[5] Latin has also faced this challenge, at least in Vatican City, where you can get the ATM to display in Latin. A friend of mine who is a grad student in Classics claimed that the neologisms they’d come up with in Latin were unpoetic. Hebrew’s neologisms are often drawn from other languages—for example, the word for “bus” is “autobus.”

[6] Seriously, they couldn’t come up with a better name?

[7] I’m simplifying a bit, both in the actual history of Israel and the history of the world as presented by Chabon—the fall of Israel is far from the only difference.

[8] I should emphasize that, unlike Christianity, the arrival of the Messiah in Judaism is not preceded or followed by “end times” of any stripe. Christianity is very much a millenarian religion in that respect. [Ok, since I first wrote this essay, I have been informed by my youngest brother that a religion is only considered millenarian if the apocalypse they are predicting is predicted to happen soon–so Harold Camping saying the world will end on October 21, 2011 (spoiler alert: it didn’t) made him/his followers millenarian, but the general Christian belief that one day the messiah will return doesn’t make Christianity an inherently millenarian religion. I apologize for any confusion my remarks may have caused. –Ed.]

New Year, New Year

rc2_8828 This morning, somewhat against my better judgment,[1] I ran the New Year’s Day Dash, a 5-mile (road) race. Thanks in part to a few friends pacing me the first mile and a half (or perhaps I mean letting me hang with them before they took off), I finished in 40:34, a personal best and about a minute faster than my time last year. Perhaps that will be auspicious.

Everyone has been posting about their New Year’s Resolutions: go to the gym, lose ten pounds, eat healthy, get eyebrows under control. Some good ideas, some not so good. Well, I already go to the gym and I don’t really want to lose any weight, and my eyebrows are a lost cause. Instead, I’ve been thinking about books.

I read a lot. But after Goodreads sent me an email congratulating me on reading three books last year, I started going through my records and memory, as best I could, because surely that couldn’t be accurate. And, luckily (surprise), it wasn’t. I just didn’t review everything I read.[2] But I also have a bad habit of reading in parallel, so I might get halfway through something, then put it down and not come back for a year. Also, I read a lot of books for work–last year, I edited books on topics ranging from screenwriting to the rhetoric of the gross anatomy lab to Asian philosophy to nursing. So if I feel like I read constantly, it’s because I do . . . but it’s not always reading for pleasure.

Having come to this determination, I have made a list of books I want to read in 2015. As a writer, it helps to keep the mind fresh, and I begin to find that it’s important to find an escape from the grind of reading to edit, which is a different type of reading. I have to shut down that part of my brain sometimes. There’s no theme to these books, other than for most of them I saw reviews in different publications and found them interesting, and they’re in no particular order. I can’t guarantee I won’t get distracted or add or subtract from the list, but I’ll see how far I can get with it. My other resolutions are to finish reading/blogging about Ulysses, remember to water the plants in my office, and get my SADs under control. Let’s do this!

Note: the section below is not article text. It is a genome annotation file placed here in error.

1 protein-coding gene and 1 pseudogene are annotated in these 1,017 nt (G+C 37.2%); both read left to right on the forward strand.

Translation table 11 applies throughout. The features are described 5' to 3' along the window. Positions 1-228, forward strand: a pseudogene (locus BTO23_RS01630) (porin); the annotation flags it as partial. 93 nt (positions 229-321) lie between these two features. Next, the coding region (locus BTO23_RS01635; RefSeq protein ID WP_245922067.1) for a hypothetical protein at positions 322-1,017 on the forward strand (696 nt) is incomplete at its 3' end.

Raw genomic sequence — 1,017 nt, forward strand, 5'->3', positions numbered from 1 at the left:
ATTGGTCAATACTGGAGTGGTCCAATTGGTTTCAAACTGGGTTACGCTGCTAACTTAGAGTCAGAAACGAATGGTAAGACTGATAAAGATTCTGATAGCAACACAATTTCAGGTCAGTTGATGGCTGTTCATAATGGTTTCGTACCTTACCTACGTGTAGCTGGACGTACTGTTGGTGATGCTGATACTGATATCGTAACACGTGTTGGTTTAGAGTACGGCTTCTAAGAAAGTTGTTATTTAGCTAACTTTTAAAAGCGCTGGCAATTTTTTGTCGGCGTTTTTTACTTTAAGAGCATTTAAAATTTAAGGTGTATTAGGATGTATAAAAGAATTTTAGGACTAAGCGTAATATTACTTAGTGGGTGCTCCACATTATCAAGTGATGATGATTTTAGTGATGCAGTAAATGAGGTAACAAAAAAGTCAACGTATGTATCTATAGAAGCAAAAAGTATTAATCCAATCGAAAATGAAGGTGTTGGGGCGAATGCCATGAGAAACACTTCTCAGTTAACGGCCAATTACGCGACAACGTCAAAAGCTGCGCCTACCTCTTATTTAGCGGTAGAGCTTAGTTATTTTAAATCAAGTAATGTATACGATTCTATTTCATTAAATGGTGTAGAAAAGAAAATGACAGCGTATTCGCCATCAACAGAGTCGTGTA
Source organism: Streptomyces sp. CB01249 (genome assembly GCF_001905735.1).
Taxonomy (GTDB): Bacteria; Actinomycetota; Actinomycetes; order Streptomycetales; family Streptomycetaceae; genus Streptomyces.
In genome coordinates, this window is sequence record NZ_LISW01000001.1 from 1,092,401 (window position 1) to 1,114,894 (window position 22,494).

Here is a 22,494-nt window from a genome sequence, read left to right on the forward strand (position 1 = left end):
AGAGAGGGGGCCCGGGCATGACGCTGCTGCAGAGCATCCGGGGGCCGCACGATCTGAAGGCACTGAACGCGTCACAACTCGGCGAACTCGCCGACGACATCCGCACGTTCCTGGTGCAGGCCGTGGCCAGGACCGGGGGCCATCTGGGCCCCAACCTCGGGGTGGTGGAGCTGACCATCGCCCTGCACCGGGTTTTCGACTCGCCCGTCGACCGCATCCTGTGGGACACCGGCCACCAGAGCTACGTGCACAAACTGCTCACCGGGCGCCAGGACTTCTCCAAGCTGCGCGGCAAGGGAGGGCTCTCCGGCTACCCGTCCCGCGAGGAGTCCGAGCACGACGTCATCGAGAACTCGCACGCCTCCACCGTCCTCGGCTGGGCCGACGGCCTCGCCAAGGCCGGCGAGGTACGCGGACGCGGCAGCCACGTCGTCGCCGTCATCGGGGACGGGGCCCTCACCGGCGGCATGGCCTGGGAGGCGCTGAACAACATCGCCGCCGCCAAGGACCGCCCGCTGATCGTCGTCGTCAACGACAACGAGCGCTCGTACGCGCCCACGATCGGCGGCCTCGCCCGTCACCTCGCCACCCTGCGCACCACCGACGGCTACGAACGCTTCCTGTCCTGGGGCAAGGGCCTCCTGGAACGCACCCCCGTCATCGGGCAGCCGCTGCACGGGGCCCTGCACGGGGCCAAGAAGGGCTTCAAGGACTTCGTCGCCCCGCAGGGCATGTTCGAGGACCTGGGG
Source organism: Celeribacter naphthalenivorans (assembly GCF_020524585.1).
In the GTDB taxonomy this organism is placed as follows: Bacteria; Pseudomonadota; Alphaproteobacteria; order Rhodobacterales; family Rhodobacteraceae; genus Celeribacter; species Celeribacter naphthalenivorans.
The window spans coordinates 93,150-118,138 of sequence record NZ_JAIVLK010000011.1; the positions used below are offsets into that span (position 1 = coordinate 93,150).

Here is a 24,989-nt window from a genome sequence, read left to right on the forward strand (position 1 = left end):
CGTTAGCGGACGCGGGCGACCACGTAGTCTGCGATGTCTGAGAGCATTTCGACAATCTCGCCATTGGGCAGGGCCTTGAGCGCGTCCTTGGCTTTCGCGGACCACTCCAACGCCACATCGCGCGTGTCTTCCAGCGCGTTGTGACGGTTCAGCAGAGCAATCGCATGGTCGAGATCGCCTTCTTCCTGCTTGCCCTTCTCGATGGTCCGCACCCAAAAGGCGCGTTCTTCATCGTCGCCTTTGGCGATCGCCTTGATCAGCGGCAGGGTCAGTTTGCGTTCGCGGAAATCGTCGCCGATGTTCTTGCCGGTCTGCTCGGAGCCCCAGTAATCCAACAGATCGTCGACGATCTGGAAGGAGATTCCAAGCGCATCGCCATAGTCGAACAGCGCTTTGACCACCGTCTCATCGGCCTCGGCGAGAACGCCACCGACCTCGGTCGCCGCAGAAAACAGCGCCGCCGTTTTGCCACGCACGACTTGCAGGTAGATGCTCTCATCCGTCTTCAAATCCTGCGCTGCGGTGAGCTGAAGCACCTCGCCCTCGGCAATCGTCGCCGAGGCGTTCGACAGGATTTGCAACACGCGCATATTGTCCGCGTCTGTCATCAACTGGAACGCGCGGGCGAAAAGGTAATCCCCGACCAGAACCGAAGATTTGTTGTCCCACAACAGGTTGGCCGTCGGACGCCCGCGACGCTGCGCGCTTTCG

• Hawksmoor, by Peter Ackroyd Review
  • The Southern Reach Trilogy: Annihilation, Authority, and Acceptance, by Jeff VanderMeer
  • Cloud Atlas, by David Mitchell
  • Tender is the Night and The Crack Up, by F. Scott Fitzgerald (maybe)
  • Ancillary Justice, by Ann Leckie
  • A Girl Is a Half-Formed Thing, by Eimer McBride
  • Island, by Aldous Huxley (maybe)
  • Viviane, by Julia Deck
  • Without You, There Is No Us, by Suki Kim
  • The Yiddish Policeman’s Union, by Michael Chabon Review
  • Relentless Forward Progress, by Bryon Powell
  • Dune, by Frank Herbert
  • Gligamesh, by the people of Babylon
  • The Way of Kings, by Branden Sanderson
  • Into Thin Air, Jon Krakauer
  • Lying: A Metaphorical Memoir, by Lauren Slater (maybe)
  • Blind Descent, by James M. Tabor Review
  • Rock ‘n’ Roll, by Tom Stoppard
  • Blueshift, by Claire Wahmanholm (a pre-publication copy kindly provided by the author)
  • I’m not going to say I’m going to read Being and Nothingness, by Jean-Paul Sartre, but every year this time when my SADs get bad I try to.

Are you reading anything interesting next year? Or, alternatively: Any other resolutions?


You can check out book reviews I’ve posted here on the book review and book reviews tags, because apparently I suck at metadata. Also check out the writing category for reviews of films, plays, and other stuff (I promise most of it is not bitching about how difficult it is to write a novel).

[1] Against my better judgment ought to be the title of my blog sometimes. This particular race was against my better judgment because it was cold and I was up late the night before and also I have some tendonitis in my ankle.

[2] I usually only put reviews on Goodreads if I’ve written a review of them, and I only do that when something interesting strikes me about the books to write about.

And yet, I am left with the feeling that we are still doomed: Slavoj Žižek’s First as Tragedy, Then as Farce

Note: I started a new job last week, which has temporarily reduced my available time for drawing. Also I am doing battle with the wallpaper in our first floor bathroom, so that is taking up a lot of my time. I hope I’ll have a comic next week. In the meantime, please enjoy a few of the reviews I write.